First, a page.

One thing Mackay doesn’t lack is Asian Restaurants. Unfortunately, they mostly cater to the quick lunch trade, and are focused on pushing out a fast meal, rather than a good meal. Sure, there are a few exceptions to this, but for the most part I have been disappointed in the quality of Chinese (and other SE Asian influenced dishes) that I have found so far.
A new restaurant set on the perimeter of a Shopping Centre, and within a stones throw of a Sizzler, did not raise my hopes of Eastern Port being any different.
Walking into the restaurant, it ticks off most of the prerequisites for a typical Chinese restaurant. There’s the ornamental fish tank behind the maitre ‘d stand, there’s a row of fish tanks vigorously bubbling away while lobsters, fish, and large crab peer out at diners, and there’s a rack of glossy tanned ducks hanging behind glass, just inside the kitchen. Coupled with the rest of the modern decor, with Chinese art and cultural hints, Eastern Port actually pulls of a neat trick of providing a pleasant dining atmosphere whilst food service staff scurry busily pushing yum-cha carts around tables of hurried diners surrounded by prams, shopping carts, and plastic store bags full of groceries and department store essentials.
Eastern Port also has a small curb-side dining area, as well as the tables inside the restaurant itself, which is consistent with the other cafe’s and eateries in the area. It also makes a great place to people watch on a sunny afternoon, as you are enjoying a prolonged yum-cha session.
Jeri and I are quickly led to our seats (inside), and it is seconds before the yum-cha cart arrives, offering it’s wares for the luncheon rush. We both decide that we want to look at the menu before deciding on what we will select. Immediately my eyes are drawn to the laksa. Now, there aren’t many things that I would prefer to eat than yum-cha. I love Chinese dumplings like fat kids love chocolate. But Curry laksa is one of those dishes.
It also shows both the good and bad in Australian Asian restaurants. There are not too many places where you will find yum-cha sharing menu space with laksa, and your trip across Asia doesn’t end with China and Malaysia. The menu also includes Thai tom yum , Singapore noodles, mee and nasi Goreng from Indonesia. The menu is, however, predominantly Chinese and Malay, so I decide to give the laksa a chance. In a shock, Jeri also orders a soup. Wonton soup is her choice, which surprises me as she is a self proclaimed soup disliker (ok, hater would have been too strong a word, so I chose to make one up instead).
Just after the waiter scurries off to bark the order at the kitchen staff, the yum-cha chart stops at our table and we are encouraged to choose from the dozen or so offerings. Not today, we explain…we’ve ordered from the menu. Confused, the cart operator races off to the next table. It seems they really want to sell yum-cha.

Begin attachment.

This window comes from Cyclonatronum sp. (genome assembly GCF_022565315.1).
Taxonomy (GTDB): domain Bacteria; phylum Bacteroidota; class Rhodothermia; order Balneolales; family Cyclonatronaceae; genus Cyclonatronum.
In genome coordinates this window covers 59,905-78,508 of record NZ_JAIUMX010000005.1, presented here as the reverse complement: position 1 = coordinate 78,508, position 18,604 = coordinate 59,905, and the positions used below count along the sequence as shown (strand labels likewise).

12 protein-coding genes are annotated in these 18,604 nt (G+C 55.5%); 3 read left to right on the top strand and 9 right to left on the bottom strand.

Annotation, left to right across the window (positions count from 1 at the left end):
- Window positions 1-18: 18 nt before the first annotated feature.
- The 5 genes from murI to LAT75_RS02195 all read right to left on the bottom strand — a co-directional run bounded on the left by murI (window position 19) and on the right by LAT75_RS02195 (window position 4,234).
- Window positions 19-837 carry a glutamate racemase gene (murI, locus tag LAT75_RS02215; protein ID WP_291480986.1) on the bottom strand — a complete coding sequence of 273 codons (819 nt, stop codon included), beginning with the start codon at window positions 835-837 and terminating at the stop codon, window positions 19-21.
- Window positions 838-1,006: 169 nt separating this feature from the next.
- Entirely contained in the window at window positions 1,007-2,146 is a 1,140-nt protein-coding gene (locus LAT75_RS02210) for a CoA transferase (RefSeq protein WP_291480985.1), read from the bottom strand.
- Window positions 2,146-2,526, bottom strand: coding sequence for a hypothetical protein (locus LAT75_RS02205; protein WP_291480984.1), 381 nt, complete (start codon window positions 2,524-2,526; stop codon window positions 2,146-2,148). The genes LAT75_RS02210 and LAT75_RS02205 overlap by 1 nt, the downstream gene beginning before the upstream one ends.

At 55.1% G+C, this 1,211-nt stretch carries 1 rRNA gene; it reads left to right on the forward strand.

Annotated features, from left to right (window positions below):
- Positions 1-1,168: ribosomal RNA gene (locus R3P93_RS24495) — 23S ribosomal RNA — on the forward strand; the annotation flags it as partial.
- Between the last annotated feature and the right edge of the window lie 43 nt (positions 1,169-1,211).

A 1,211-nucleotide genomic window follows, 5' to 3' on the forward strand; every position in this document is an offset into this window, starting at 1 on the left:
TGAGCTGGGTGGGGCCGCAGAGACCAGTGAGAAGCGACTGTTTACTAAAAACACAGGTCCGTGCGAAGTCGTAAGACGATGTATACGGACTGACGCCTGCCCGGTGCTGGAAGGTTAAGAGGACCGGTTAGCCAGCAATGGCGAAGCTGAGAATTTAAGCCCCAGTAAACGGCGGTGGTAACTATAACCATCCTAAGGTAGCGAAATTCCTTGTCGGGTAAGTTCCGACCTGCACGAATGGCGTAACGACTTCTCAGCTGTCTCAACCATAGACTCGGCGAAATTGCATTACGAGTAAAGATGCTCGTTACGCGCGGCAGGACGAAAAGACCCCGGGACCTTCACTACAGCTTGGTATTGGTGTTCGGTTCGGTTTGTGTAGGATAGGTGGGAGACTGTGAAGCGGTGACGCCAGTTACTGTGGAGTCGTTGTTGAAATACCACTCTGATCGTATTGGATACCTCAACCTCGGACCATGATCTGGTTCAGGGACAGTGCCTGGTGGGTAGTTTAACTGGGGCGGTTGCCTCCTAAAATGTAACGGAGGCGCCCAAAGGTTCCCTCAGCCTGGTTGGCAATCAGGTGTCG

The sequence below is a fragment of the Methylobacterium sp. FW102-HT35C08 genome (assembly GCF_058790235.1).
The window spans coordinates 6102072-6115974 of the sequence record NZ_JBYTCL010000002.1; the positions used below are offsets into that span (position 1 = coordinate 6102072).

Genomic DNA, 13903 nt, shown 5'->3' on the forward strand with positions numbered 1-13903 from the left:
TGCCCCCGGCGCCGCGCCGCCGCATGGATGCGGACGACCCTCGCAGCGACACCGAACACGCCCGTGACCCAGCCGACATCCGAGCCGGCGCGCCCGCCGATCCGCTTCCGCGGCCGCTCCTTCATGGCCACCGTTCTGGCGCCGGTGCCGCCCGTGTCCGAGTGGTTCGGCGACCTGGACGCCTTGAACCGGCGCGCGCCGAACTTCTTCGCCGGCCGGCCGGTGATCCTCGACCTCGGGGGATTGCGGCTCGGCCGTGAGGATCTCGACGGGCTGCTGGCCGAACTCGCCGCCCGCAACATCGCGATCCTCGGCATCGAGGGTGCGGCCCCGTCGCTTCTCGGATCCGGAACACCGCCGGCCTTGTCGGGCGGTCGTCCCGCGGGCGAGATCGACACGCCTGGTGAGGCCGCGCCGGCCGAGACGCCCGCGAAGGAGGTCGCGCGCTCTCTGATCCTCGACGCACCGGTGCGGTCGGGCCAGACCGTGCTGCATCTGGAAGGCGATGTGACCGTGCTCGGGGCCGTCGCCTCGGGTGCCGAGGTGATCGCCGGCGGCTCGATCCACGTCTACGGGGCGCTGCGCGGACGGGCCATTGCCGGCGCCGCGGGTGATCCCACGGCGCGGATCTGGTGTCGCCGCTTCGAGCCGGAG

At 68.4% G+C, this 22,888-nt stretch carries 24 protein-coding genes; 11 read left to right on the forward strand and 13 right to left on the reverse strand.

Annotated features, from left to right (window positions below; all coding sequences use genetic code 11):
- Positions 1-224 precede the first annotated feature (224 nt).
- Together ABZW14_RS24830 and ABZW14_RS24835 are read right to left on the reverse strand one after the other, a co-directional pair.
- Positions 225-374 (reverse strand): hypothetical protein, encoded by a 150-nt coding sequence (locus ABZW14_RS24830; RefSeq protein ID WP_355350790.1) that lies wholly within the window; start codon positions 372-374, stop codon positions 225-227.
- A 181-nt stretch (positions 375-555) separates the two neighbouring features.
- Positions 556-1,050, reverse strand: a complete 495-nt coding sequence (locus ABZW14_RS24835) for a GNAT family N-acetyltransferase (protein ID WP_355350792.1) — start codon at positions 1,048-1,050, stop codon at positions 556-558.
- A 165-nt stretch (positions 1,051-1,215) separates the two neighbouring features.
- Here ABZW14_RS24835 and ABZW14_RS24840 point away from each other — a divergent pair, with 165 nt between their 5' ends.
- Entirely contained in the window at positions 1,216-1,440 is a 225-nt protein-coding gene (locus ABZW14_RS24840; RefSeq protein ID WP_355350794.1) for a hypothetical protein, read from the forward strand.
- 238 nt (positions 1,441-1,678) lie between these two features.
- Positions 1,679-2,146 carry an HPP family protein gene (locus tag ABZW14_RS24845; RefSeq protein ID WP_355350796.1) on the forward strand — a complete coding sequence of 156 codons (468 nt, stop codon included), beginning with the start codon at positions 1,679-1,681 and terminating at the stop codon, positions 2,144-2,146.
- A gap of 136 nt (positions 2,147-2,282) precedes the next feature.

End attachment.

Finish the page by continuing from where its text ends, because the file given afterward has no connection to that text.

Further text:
Less than 10 minutes later, our soups arrive with a flourish of fragrant steam, and the moment of truth is upon us.
Now, as a lover of laksa I have eaten it hundreds of times, and I have had the pleasure of eating some of the best, and the misfortune of being disppointed by some of the worst, including an insipid version last week from another local noodle bar, but this laksa was actually quite good.
Well balanced, and reasonably flavourful, I would have to concede that it was the best laksa I have had in Mackay.
As a seafood laksa, the prawns were generous, and the vegetables were fresh and vibrant.
I thought the broth could have had more flavour. It’s really the key part of a good laksa, and it just let it down a little.
The squid and the mussels were also over cooked, which is a really difficult ask for a laksa, but I have had perfectly cooked and tender squid in a laksa in the past. Also, the tofu was a non event, as was the fish cake (too bland and thin).
I also felt that there should have been more condiments on the side to customize the flavour. The sambal that was included had no kick at all, and the soup really needed it.
Don’t get me wrong, I’m definitely going back to the Eastern Port, and I’m also going to recommend the laksa as a good option. The issues I have are purely a question of degrees of flavour…the flavour was there, and the soup was good, it just lacked some key elements that could have made it great.
I’m also looking forward to trying their yum-cha some day, and even exploring a little deeper into their menu of South East Asian standards. For this visit, however, I am going to give it 3.5 little piggies.